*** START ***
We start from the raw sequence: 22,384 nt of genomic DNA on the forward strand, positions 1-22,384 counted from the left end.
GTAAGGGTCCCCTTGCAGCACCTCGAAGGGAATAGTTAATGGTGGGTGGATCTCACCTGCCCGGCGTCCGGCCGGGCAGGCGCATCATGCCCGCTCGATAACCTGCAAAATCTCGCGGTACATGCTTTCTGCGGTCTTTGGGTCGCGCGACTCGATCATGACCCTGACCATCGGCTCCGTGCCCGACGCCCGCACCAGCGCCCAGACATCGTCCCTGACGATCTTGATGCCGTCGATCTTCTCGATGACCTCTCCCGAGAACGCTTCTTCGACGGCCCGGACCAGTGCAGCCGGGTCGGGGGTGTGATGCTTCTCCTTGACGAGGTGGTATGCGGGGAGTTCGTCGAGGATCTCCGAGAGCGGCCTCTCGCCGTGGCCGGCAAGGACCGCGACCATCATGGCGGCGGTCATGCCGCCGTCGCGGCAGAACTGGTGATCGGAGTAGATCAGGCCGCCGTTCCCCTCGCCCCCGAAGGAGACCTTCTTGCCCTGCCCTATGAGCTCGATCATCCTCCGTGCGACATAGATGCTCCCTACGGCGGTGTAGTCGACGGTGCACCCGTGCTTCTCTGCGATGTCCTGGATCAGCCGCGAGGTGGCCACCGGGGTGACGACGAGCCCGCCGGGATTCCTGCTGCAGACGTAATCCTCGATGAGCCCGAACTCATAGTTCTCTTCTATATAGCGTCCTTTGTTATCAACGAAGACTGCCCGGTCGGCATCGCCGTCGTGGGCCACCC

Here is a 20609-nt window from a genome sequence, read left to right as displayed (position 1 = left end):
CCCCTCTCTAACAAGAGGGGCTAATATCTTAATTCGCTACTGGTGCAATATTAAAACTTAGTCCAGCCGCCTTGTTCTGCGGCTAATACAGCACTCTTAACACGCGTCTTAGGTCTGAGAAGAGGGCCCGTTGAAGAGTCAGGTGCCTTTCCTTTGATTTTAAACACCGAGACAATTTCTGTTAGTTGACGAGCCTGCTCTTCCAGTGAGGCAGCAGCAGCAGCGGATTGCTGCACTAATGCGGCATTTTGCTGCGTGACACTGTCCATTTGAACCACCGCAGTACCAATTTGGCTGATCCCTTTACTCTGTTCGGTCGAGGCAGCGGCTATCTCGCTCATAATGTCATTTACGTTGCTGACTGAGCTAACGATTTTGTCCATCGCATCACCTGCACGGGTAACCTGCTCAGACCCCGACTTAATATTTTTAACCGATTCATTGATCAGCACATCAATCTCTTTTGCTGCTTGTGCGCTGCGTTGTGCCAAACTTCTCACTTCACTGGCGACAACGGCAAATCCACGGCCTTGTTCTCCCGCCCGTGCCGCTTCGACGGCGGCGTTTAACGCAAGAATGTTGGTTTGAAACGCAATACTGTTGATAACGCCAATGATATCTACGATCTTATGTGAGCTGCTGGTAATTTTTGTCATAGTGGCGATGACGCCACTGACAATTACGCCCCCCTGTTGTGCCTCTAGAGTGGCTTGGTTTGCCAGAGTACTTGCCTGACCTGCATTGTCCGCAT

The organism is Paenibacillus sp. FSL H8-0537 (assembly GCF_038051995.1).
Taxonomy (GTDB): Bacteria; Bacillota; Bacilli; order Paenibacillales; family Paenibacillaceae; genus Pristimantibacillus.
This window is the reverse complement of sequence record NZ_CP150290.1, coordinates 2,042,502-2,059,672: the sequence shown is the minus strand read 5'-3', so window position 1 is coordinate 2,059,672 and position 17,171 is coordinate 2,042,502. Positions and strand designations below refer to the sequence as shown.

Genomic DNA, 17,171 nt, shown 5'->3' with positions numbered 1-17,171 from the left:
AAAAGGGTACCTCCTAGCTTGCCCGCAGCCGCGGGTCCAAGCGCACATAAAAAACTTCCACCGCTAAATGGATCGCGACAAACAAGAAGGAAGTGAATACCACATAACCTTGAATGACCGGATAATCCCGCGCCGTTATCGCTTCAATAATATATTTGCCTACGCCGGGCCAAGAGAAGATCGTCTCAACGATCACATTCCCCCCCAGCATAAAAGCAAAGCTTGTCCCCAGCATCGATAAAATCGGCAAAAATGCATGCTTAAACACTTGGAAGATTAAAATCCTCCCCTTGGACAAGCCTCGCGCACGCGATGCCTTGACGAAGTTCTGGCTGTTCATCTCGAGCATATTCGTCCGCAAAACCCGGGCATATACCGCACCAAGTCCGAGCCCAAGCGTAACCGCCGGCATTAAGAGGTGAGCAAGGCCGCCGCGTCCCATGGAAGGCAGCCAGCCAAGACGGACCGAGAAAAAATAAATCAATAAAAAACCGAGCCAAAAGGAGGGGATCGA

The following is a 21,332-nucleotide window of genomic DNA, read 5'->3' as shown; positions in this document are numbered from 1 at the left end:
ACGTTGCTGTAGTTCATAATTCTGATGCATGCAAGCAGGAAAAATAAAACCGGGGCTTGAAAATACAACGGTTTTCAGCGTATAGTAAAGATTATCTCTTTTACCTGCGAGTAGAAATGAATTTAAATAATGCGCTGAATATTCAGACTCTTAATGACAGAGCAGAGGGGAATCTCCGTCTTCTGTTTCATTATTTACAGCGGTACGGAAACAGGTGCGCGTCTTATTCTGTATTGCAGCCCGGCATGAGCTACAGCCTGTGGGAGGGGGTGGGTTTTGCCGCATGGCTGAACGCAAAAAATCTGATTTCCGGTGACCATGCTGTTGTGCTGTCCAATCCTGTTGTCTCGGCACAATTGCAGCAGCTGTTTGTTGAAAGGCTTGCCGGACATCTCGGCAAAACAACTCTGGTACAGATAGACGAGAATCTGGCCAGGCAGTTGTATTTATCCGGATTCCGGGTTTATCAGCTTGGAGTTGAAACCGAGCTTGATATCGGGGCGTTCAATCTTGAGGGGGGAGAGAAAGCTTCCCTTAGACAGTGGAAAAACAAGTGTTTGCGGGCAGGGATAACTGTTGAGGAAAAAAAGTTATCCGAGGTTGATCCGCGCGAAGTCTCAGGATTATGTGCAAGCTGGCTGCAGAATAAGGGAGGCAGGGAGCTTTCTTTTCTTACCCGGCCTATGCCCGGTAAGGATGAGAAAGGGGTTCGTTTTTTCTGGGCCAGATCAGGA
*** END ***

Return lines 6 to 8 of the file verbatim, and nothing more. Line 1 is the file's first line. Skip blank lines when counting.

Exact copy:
Taxonomy (GTDB): Bacteria; Bacillota; Bacilli; order Paenibacillales; family Paenibacillaceae; genus Pristimantibacillus.
This window is the reverse complement of sequence record NZ_CP150290.1, coordinates 2,042,502-2,059,672: the sequence shown is the minus strand read 5'-3', so window position 1 is coordinate 2,059,672 and position 17,171 is coordinate 2,042,502. Positions and strand designations below refer to the sequence as shown.

Genomic DNA, 17,171 nt, shown 5'->3' with positions numbered 1-17,171 from the left: